“I thought [character generation] was great,” Mark said after the adventure was over and he had gone back to being his usual self. “I wanted to work in tricks and things like that. More pulling down of pants and stealing things from people … The way you create your character without any numbers at all whatsoever, having three traits – things that you can do, things that you can’t do – I think gives you a great way to add your character’s personality into the game. Just very enjoyable to play roleplay-wise.”
As with the other character attributes, damage is handled in a unique and non-numerical way. Each character sheet includes a diagram that looks a bit like a jigsaw puzzle. This is where you draw a likeness of your puppet. (As you can see from my character sheet above, fortunately good or even just competent drawing skills are not essential to playing this game.) Every time the puppet takes damage, the actor colours in one part of the jigsaw puzzle. These losses are irreversible, and once all the parts of the puzzle are coloured in the puppet is destroyed, never to be played again. As there are actually 16 pieces in the jigsaw diagram, you could argue that this is the only traditional ‘stat’ used in the game, so that all puppets start with 16 ‘hit points’.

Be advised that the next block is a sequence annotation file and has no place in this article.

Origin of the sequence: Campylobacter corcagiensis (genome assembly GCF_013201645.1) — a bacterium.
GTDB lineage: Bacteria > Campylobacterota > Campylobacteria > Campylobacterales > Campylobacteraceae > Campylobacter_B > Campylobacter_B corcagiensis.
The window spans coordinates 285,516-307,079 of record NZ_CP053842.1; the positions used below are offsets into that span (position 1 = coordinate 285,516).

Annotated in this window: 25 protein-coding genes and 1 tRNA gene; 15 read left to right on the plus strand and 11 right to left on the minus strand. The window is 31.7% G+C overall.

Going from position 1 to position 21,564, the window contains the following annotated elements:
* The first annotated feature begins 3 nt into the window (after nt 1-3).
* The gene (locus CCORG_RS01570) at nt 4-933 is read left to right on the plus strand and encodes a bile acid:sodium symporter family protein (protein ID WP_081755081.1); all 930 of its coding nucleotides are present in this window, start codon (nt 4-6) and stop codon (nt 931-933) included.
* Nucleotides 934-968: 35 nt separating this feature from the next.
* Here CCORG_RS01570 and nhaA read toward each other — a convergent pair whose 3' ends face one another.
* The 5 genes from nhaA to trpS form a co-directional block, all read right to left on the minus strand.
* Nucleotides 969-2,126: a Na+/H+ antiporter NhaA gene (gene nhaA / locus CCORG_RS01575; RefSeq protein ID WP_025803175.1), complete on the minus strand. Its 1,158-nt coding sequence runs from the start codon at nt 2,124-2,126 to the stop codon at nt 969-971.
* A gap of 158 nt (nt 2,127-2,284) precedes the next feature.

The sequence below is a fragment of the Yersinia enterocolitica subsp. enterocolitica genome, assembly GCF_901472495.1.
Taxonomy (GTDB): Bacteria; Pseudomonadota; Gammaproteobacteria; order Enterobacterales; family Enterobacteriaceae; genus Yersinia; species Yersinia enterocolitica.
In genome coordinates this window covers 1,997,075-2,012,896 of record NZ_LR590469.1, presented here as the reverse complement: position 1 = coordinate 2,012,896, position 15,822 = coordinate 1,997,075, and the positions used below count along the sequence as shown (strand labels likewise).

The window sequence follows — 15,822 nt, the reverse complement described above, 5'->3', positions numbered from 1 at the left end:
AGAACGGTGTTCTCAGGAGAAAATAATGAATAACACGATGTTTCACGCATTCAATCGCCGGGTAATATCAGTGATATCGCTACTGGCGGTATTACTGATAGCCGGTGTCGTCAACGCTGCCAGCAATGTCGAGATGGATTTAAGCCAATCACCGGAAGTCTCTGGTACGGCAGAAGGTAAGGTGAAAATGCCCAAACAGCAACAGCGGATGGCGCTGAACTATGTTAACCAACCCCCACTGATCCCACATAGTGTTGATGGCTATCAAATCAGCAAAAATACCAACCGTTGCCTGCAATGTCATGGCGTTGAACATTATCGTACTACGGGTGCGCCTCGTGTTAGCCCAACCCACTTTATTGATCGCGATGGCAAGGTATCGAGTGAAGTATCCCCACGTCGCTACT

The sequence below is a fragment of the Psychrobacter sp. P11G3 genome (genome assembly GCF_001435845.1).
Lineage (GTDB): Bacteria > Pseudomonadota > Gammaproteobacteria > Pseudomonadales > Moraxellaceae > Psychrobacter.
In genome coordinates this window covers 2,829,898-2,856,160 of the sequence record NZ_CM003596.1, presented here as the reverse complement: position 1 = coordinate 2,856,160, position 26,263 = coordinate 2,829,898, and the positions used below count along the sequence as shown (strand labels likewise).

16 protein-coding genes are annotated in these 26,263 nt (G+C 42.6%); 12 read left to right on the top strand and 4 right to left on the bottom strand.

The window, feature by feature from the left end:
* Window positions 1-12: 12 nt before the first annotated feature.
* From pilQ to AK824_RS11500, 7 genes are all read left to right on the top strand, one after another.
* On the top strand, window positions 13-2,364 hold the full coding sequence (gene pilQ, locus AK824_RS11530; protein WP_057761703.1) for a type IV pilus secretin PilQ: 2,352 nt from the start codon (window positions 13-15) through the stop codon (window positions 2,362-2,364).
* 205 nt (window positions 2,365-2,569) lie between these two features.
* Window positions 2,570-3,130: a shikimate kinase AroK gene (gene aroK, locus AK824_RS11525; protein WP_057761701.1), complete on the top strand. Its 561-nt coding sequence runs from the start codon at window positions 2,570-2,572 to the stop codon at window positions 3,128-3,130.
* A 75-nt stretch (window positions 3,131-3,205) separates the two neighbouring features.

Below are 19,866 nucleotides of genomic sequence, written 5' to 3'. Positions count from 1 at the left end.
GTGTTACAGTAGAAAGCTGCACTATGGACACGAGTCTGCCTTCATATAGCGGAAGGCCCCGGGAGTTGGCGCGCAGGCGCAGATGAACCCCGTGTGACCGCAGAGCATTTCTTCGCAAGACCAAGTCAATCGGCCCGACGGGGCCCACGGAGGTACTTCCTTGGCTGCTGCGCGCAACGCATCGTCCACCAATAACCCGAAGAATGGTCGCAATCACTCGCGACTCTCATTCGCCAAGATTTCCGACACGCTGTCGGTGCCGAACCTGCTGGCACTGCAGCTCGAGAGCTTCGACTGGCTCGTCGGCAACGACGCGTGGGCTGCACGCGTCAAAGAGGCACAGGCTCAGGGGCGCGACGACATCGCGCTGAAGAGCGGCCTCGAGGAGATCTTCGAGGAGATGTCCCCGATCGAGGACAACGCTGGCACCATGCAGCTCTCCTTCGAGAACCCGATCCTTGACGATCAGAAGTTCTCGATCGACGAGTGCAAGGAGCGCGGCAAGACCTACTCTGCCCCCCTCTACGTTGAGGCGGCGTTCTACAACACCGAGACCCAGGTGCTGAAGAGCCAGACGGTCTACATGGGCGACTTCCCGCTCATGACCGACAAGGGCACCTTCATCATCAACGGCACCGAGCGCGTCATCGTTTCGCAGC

The interesting thing about this damage system is that when your puppet wakes up in its bed at the end of the golden hour of play, all wounds sustained during the adventure are gone, but the damage remains the same. To go back to Ol’ Jimmy for a moment, by the end of the adventure the shadow puppet had lost both arms and one leg. Ol’ Jimmy was reduced to tickling with his tongue, and I do believe if he’d lost that he would’ve used his shadowy bum. But the next morning Jimmy’s limbs were back, though he was still missing three pieces from his jigsaw. As Karl pointed out, sustaining damage like this in a one-off adventure isn’t a big deal, but in the course of the campaign against Punch it would be a different matter. “As a campaign goes on, the puppets are irretrievably driven towards their doom. If you get attached to them, that’s gonna suck. But I think that’s the source of the drama in a campaign as well.”